It is not that people are more of a threat to agriculture than they were in the past. It is just that farmers today have a different attitude to the presence of their fellow men and women in their fields. The old pre-war mixed farming regimes, with corn and root crops, sheep, cattle, hens, and geese all reared on the same holding, lent an air of easy-going informality which has been driven out by more industrialized post-war methods. As farming has become far more specialized, farmers have reshaped the environment to cater for its changing demands, ripping out natural features like hedgerows, ponds, spinneys, and streams and in the process denying the rest of us the chance of using the fields to collect wild produce, catch tadpoles, and move around the countryside in an informal, unregimented way. On today's vast, monstrous expanses of prairie and pasture, farmers seem to consider that walkers would be an untidy intrusion.

Such access as now exists to the fields depends almost entirely on the predetermined routes provided by roads and public paths. Roads through farmland are punctuated with signs varying in style from county to county (a green metal sign with `public footpath' written in white in Buckinghamshire; a small arrow with a walking figure but no indication of the status of the path let alone its destination or the distance in South Gloucestershire, for example) which mark the point at which a public path jumps off through the fields. For walkers these routes are welcome as the only real way into the fields. Sadly even the access they can offer is limited. There are very few public paths across farmland in Scotland or Northern Ireland, and even in England and Wales, many of them are obstructed. Take a walk in the predominantly sheep and cattlerearing countryside of central Carmarthenshire, say, and you will encounter countless public paths blocked with wire fences or smothered in natural vegetation. There are others marked on the map of which no trace remains on the ground. Dyfed's County Footpaths Officer told me in 1992 that three out of five paths in Dyfed (the Welsh administrative unit which then included Carmarthenshire) were obstructed; what often happens is that `when a farm changes hands new fences go up. They are just thrown up.' Walkers in arable areas like lowland England face a different difficulty: paths that go invisibly through the middle of a ploughed field or an expanse of crops. If tall crops like maize, peas, or rape have been grown over the path's surface, or if no indication of its position exists amongst deep muddy plough ruts, only the most determined and fit walker will carry on. More than a quarter of a sample of 1i,308 paths in Essex surveyed by volunteers for the local Ramblers' Association branch in 1995, for example, were obstructed either with growing crops or ploughed earth. Missing signposts, stiles, and footbridges either absent or in poor repair were common problems.' The picture varies somewhat depending on the vigilance of local authorities in enforcing footpath law. Thus surveys in 1993 and 1994 by the government agency responsible for promoting rural conservation and recreation provision in England, the Countryside Commission, found that West Sussex, Cleveland, Derbyshire, and Berkshire contained fewer paths which were unusable or in poor condition than Shropshire, Norfolk, Warwickshire, and North Yorkshire.'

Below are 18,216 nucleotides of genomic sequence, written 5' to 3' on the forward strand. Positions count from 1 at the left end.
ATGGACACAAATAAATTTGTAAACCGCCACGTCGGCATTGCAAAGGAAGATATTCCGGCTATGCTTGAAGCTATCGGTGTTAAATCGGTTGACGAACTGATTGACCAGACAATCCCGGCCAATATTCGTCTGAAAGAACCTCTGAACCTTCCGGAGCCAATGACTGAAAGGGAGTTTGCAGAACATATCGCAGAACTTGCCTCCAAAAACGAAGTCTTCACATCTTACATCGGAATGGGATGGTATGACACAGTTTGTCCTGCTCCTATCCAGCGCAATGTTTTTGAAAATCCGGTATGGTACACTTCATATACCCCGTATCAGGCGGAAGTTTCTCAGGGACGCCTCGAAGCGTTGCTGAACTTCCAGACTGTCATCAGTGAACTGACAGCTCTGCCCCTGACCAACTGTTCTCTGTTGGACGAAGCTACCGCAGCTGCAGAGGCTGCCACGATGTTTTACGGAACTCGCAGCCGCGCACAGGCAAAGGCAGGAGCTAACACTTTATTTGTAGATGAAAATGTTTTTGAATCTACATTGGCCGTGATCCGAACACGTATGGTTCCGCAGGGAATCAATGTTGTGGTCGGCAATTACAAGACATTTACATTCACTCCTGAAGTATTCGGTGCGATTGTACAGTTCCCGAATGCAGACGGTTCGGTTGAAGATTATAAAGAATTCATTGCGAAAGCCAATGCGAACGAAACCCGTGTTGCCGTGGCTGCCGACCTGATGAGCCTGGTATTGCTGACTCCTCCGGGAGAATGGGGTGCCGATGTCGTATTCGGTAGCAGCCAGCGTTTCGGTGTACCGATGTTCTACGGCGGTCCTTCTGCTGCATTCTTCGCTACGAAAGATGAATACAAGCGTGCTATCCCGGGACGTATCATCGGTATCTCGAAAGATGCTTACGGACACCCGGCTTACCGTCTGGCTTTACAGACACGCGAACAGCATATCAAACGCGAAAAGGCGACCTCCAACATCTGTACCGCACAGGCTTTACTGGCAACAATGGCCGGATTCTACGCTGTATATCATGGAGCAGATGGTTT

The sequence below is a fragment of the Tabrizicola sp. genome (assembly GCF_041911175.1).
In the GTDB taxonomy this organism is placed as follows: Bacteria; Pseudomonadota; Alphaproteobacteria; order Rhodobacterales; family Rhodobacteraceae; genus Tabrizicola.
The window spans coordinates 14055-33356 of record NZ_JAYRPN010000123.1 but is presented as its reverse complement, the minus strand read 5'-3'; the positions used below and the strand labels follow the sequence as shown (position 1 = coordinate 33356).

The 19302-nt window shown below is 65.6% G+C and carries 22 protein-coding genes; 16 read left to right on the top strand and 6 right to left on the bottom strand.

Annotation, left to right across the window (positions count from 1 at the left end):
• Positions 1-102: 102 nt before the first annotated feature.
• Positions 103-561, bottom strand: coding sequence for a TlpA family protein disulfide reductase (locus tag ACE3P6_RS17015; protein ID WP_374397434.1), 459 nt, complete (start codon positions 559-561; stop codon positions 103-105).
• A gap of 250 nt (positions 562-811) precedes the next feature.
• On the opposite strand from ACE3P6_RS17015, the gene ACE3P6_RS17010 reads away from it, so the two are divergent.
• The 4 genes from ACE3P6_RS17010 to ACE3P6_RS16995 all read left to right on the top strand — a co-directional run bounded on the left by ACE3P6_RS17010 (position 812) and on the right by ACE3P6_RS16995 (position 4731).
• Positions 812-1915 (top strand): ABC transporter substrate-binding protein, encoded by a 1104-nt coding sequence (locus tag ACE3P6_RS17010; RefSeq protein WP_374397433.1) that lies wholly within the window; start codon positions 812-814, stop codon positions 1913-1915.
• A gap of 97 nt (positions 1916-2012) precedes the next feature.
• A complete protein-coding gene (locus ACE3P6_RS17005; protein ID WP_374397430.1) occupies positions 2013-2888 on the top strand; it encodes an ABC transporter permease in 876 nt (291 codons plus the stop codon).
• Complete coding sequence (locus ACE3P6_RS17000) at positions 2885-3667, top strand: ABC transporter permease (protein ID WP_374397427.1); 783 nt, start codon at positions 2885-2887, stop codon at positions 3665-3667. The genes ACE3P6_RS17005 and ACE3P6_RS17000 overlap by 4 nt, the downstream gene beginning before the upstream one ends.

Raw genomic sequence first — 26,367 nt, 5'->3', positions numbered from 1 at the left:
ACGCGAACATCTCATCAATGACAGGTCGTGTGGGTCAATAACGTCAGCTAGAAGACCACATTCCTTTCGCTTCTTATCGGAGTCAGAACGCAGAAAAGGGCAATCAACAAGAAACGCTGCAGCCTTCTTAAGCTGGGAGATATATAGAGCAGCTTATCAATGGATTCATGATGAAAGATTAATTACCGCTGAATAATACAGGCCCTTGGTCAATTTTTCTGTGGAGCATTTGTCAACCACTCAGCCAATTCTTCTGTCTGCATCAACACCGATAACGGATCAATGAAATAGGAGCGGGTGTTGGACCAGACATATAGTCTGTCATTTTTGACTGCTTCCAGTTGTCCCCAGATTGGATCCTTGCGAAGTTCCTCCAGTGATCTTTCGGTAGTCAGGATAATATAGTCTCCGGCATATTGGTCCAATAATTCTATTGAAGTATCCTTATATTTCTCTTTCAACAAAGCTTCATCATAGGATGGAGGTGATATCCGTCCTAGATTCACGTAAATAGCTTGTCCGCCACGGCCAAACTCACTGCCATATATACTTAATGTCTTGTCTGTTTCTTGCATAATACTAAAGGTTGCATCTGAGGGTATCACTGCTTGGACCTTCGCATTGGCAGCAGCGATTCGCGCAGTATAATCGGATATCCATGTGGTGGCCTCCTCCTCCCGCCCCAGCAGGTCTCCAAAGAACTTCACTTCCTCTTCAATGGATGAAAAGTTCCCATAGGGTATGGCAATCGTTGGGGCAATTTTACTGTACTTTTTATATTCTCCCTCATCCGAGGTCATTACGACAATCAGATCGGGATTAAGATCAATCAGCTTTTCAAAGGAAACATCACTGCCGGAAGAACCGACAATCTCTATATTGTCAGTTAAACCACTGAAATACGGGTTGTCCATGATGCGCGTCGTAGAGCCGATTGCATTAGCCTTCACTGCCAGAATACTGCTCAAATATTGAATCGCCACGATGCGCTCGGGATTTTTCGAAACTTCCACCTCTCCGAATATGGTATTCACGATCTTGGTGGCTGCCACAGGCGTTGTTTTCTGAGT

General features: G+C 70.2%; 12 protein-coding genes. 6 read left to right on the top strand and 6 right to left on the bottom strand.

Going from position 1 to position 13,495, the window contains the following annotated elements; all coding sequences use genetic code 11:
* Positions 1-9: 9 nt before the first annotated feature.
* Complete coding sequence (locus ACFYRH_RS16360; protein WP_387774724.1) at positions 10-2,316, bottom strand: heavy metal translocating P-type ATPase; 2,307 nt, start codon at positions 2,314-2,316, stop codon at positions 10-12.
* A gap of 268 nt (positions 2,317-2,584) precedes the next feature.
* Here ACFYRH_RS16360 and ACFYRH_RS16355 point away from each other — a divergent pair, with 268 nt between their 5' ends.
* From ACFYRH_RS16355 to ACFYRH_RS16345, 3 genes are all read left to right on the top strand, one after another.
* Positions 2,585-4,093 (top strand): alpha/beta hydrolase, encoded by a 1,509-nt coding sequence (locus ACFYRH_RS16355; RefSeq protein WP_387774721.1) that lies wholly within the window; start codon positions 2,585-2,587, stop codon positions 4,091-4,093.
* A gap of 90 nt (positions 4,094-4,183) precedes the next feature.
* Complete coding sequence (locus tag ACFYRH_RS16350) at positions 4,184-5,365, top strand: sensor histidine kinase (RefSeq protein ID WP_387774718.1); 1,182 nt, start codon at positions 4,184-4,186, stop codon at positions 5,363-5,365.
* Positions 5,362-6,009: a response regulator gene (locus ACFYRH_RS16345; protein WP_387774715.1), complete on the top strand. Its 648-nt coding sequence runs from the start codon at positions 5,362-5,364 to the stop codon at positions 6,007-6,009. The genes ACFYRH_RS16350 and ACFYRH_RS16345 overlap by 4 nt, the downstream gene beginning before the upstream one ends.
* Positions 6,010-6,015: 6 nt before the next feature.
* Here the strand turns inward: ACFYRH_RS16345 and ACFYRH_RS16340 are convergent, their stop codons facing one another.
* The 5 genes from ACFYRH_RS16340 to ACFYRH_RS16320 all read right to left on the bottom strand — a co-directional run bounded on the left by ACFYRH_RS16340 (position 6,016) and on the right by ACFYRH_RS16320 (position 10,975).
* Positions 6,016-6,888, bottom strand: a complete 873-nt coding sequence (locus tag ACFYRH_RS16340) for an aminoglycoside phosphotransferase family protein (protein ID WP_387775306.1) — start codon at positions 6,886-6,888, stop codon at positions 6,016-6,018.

The distribution of farmland paths is also highly variable. Today's network of public footpaths and bridleways results largely from the communications patterns of past centuries. In former wetlands which were drained relatively recently for agriculture and where movement had hitherto been by boat-like the Somerset Levels, the Wentlooge Levels between Cardiff and Newport, the Fens, and Thorne Moor near Doncaster - there are today very few public paths. In contrast, long settled farmland characterized by a scatter of farmsteads like that of the Gilbert White and Edward Thomas country around Selborne and Steep in north Hampshire, or much of Herefordshire, Essex, and Denbighshire is usually penetrated by a spider's web of paths. Different again in their pattern and density are the paths of the Midlands, where history has left paths fanning out across farmland from nucleated villages like the spokes of a wheel. In lowland Scotland there are not only few paths, but abundant fencing and the practice of sowing crops right up to field boundaries make trespassing more difficult than elsewhere.

Where public paths do exist, their presence, welcome though it is, actually serves to reinforce the idea that away from these routes the fields are off limits. Desperately important though they are in enabling us to penetrate farmland at all, they have nonetheless served to legitimize our exclusion from the farmed landscape as a whole by their implicit message that if we are in the fields we ought to be on a public path.